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A Fall Vignette in East Clear Creek

A memory of autumn in Northern Arizona

By Sarahmarie Specht-BirdPublished 3 years ago 3 min read
The sandstone walls and reedy banks of East Clear Creek

Across the water from the squeaking red boats, there is a bank of reeds rustling in the wind. It doesn't take much to move them—just a little breath, a small breeze. They show no discernible difference from the colors of summer, and their green bodies dance in a uniform swaying motion. Above them, the striated rock stands silent guard. The pain that sandstone has had to endure is obvious: weathering, cobbled blocks, where cuts dash back and forth along their faces. The sun comes out every few moments, poking its face from behind a puffy cloud and going away again. When airplanes fly overhead, the firmament sounds muffled and toned-down, about to sleep. Fall has arrived at East Clear Creek.

Nothing says autumn to me the way that this very specific silence does. The world is settling, and the line between the chaos of Earth and the peace of more-than-Earth gets thinner. Summer is sweat and stress, oppressive mornings and searing afternoons. Winter is motionless—animals not moving, plants lying in wait. But autumn. Autumn is comforter clouds, notebooks and coffee cups, autumn is the park on a purple evening, taking a detour to the ruins of a mill to see the bank of colors across the water. Autumn is cross country practice and puffy skies and being okay with whatever comes next.

I wish I knew the name of those reeds. I'm not sure it would make them any more knowable, but I want to know it all the same. I don't know how to describe their movement: like silk hanging from a chair, with an open window stirring the fibers? A cat's slick tail, making imperceptible S shapes in the air? I don't have the words right now. The plants make me feel satisfied and light. We haven’t seen many other kayakers out here today, just our little group, perched on the rocky bank eating our sandwiches. I’m watching the water as we have our lunch. The bend in the river just to the left makes me curious. I love seeing the current move around the corner, towards the patches of reeds, more reeds, silky cat-tail reeds, as if also in silent consternation.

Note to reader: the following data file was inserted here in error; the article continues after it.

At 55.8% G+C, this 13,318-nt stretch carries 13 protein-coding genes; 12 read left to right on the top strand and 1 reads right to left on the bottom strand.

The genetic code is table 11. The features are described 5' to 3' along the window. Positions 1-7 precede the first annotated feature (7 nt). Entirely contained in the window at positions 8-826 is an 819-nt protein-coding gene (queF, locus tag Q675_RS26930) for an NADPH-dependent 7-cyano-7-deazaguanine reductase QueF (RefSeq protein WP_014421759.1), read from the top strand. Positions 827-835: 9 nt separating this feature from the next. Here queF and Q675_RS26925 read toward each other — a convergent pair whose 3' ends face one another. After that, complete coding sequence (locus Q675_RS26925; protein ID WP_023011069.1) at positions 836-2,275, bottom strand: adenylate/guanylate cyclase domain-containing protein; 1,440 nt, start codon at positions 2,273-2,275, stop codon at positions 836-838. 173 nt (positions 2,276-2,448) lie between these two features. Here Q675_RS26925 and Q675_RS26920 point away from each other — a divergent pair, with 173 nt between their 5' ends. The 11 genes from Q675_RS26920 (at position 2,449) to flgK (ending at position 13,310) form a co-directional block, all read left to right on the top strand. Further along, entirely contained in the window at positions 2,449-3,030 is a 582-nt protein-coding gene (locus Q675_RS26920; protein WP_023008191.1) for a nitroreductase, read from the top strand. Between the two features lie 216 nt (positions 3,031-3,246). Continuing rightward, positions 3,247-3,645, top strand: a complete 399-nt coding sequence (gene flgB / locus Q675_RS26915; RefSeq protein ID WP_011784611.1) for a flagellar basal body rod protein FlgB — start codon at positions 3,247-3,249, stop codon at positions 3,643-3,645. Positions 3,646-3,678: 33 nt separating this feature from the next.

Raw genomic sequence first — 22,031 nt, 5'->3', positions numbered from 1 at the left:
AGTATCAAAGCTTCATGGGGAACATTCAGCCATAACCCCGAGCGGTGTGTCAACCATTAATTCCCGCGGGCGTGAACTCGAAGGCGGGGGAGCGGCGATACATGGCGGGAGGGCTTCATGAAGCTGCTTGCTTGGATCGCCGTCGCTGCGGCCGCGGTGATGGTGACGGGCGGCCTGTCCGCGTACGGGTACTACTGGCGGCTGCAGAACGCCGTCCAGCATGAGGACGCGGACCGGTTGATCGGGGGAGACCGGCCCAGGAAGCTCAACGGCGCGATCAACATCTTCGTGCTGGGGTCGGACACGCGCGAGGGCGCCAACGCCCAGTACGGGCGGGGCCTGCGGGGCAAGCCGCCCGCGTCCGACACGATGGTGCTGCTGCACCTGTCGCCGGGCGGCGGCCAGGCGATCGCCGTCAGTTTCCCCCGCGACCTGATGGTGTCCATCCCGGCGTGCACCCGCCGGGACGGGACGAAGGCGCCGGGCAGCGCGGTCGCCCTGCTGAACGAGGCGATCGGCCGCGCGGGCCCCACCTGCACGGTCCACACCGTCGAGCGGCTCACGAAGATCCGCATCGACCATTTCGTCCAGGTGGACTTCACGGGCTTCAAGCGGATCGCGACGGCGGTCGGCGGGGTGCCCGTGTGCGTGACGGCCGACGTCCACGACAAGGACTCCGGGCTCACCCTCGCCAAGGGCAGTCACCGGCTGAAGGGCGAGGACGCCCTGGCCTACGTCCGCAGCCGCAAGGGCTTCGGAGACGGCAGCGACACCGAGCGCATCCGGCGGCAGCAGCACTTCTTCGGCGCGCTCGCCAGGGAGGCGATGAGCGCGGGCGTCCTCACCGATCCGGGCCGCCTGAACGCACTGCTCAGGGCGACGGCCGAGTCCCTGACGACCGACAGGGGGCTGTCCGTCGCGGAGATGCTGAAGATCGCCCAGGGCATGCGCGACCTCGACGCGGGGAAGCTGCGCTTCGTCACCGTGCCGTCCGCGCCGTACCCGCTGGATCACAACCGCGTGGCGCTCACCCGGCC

As I sit here, I am reminded of Jacks Canyon in the fall: another Northern Arizona wonder. That place held magic. We'd drive out there, my lover and me, and maybe some friends, too, and we would set up camp and go climbing. Rarely have I seen a more perfect cobbled limestone crag. The light bends and falls in all the most interesting angles. The rock is pocketed, grippy, as if made for hands. The walls are not too tall, and the days are not long enough. I used to love being out there with the campfire and the sky. If you were there in monsoon season, you might see the clouds gathering over the peaks, or the subtle shifting of the stars, making no distinction between what has just ended and what is about to be. If you were there in the fall, smelling the creosote-yucca-prickly-dust air, you would not have thought about any other place.

There are petroglyphs in the sandstone. Indigenous people carved them thousands of years ago, and they remain today, like the breeze, like the current, like the canyon. Unlike the reeds, which die, and like us, who paddle on until we can no longer. We finish our lunch and move back the way we came. We talk about airplanes and essays and trails, and then, when we reach our starting point, we deflate the boats and drive back to town. Tomorrow will be another golden autumn day, and all the days that follow will slip on, into more rocks, more campfires, more reeds subtly shifting in the changing seasons’ breeze.


About the Creator

Sarahmarie Specht-Bird

A writer, teacher, traveler, and long-distance hiker in pursuit of a life that blends them all. Read trail dispatches and adventure stories at my website.

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